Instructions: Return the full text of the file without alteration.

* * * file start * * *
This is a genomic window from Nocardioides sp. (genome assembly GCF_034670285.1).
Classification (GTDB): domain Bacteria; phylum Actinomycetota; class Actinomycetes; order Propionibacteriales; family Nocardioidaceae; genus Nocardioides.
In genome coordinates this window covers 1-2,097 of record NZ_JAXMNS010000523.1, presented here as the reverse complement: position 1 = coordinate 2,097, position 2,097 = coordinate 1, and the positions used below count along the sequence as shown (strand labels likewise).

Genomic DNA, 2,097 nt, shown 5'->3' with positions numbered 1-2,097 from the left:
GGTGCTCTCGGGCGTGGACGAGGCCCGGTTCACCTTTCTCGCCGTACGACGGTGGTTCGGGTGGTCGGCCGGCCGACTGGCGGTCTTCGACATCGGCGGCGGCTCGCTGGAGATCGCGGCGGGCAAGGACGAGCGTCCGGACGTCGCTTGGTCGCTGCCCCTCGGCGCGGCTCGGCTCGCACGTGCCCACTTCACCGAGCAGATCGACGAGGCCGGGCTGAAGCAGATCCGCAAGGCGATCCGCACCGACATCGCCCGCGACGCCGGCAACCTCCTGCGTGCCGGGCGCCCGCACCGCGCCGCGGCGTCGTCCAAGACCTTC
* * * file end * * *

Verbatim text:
This is a genomic window from Nocardioides sp. (genome assembly GCF_034670285.1).
Classification (GTDB): domain Bacteria; phylum Actinomycetota; class Actinomycetes; order Propionibacteriales; family Nocardioidaceae; genus Nocardioides.
In genome coordinates this window covers 1-2,097 of record NZ_JAXMNS010000523.1, presented here as the reverse complement: position 1 = coordinate 2,097, position 2,097 = coordinate 1, and the positions used below count along the sequence as shown (strand labels likewise).

Genomic DNA, 2,097 nt, shown 5'->3' with positions numbered 1-2,097 from the left:
GGTGCTCTCGGGCGTGGACGAGGCCCGGTTCACCTTTCTCGCCGTACGACGGTGGTTCGGGTGGTCGGCCGGCCGACTGGCGGTCTTCGACATCGGCGGCGGCTCGCTGGAGATCGCGGCGGGCAAGGACGAGCGTCCGGACGTCGCTTGGTCGCTGCCCCTCGGCGCGGCTCGGCTCGCACGTGCCCACTTCACCGAGCAGATCGACGAGGCCGGGCTGAAGCAGATCCGCAAGGCGATCCGCACCGACATCGCCCGCGACGCCGGCAACCTCCTGCGTGCCGGGCGCCCGCACCGCGCCGCGGCGTCGTCCAAGACCTTC